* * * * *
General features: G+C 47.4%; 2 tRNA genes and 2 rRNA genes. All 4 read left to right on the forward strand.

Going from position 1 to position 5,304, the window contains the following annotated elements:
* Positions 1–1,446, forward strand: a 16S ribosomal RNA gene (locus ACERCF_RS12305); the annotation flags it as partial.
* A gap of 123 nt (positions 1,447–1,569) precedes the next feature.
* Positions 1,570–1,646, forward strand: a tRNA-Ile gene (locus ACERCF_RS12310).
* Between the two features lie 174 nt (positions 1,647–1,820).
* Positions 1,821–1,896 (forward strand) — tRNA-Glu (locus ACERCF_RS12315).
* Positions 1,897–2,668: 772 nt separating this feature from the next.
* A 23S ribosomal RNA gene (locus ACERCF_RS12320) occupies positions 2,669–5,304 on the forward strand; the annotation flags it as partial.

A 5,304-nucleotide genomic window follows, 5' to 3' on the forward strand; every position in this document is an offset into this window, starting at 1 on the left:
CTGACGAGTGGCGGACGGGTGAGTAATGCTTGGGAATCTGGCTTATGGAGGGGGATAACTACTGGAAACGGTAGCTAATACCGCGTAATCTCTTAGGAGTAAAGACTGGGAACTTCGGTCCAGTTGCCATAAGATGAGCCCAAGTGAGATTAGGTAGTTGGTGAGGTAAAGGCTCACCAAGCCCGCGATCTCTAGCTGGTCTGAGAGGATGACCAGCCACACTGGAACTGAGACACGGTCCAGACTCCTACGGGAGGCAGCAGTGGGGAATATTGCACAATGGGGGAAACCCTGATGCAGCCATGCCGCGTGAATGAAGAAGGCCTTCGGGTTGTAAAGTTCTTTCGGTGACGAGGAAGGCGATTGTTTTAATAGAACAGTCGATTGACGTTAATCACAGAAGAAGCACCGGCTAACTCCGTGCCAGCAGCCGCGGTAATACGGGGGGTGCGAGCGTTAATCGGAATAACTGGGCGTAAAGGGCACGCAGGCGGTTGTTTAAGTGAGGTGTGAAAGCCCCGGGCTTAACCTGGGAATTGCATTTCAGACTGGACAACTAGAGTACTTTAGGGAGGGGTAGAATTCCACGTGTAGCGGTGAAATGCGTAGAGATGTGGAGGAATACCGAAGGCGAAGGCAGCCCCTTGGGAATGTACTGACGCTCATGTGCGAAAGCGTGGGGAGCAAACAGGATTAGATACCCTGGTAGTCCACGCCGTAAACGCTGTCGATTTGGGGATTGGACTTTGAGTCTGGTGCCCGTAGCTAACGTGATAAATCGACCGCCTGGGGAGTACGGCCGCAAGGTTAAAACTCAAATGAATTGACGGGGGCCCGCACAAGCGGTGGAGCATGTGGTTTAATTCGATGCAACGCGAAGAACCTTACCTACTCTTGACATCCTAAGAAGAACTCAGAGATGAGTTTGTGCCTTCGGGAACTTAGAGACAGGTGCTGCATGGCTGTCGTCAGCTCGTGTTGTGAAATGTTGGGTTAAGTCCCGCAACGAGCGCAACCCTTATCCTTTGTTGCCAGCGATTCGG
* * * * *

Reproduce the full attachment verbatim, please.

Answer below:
General features: G+C 47.4%; 2 tRNA genes and 2 rRNA genes. All 4 read left to right on the forward strand.

Going from position 1 to position 5,304, the window contains the following annotated elements:
* Positions 1–1,446, forward strand: a 16S ribosomal RNA gene (locus ACERCF_RS12305); the annotation flags it as partial.
* A gap of 123 nt (positions 1,447–1,569) precedes the next feature.
* Positions 1,570–1,646, forward strand: a tRNA-Ile gene (locus ACERCF_RS12310).
* Between the two features lie 174 nt (positions 1,647–1,820).
* Positions 1,821–1,896 (forward strand) — tRNA-Glu (locus ACERCF_RS12315).
* Positions 1,897–2,668: 772 nt separating this feature from the next.
* A 23S ribosomal RNA gene (locus ACERCF_RS12320) occupies positions 2,669–5,304 on the forward strand; the annotation flags it as partial.

A 5,304-nucleotide genomic window follows, 5' to 3' on the forward strand; every position in this document is an offset into this window, starting at 1 on the left:
CTGACGAGTGGCGGACGGGTGAGTAATGCTTGGGAATCTGGCTTATGGAGGGGGATAACTACTGGAAACGGTAGCTAATACCGCGTAATCTCTTAGGAGTAAAGACTGGGAACTTCGGTCCAGTTGCCATAAGATGAGCCCAAGTGAGATTAGGTAGTTGGTGAGGTAAAGGCTCACCAAGCCCGCGATCTCTAGCTGGTCTGAGAGGATGACCAGCCACACTGGAACTGAGACACGGTCCAGACTCCTACGGGAGGCAGCAGTGGGGAATATTGCACAATGGGGGAAACCCTGATGCAGCCATGCCGCGTGAATGAAGAAGGCCTTCGGGTTGTAAAGTTCTTTCGGTGACGAGGAAGGCGATTGTTTTAATAGAACAGTCGATTGACGTTAATCACAGAAGAAGCACCGGCTAACTCCGTGCCAGCAGCCGCGGTAATACGGGGGGTGCGAGCGTTAATCGGAATAACTGGGCGTAAAGGGCACGCAGGCGGTTGTTTAAGTGAGGTGTGAAAGCCCCGGGCTTAACCTGGGAATTGCATTTCAGACTGGACAACTAGAGTACTTTAGGGAGGGGTAGAATTCCACGTGTAGCGGTGAAATGCGTAGAGATGTGGAGGAATACCGAAGGCGAAGGCAGCCCCTTGGGAATGTACTGACGCTCATGTGCGAAAGCGTGGGGAGCAAACAGGATTAGATACCCTGGTAGTCCACGCCGTAAACGCTGTCGATTTGGGGATTGGACTTTGAGTCTGGTGCCCGTAGCTAACGTGATAAATCGACCGCCTGGGGAGTACGGCCGCAAGGTTAAAACTCAAATGAATTGACGGGGGCCCGCACAAGCGGTGGAGCATGTGGTTTAATTCGATGCAACGCGAAGAACCTTACCTACTCTTGACATCCTAAGAAGAACTCAGAGATGAGTTTGTGCCTTCGGGAACTTAGAGACAGGTGCTGCATGGCTGTCGTCAGCTCGTGTTGTGAAATGTTGGGTTAAGTCCCGCAACGAGCGCAACCCTTATCCTTTGTTGCCAGCGATTCGG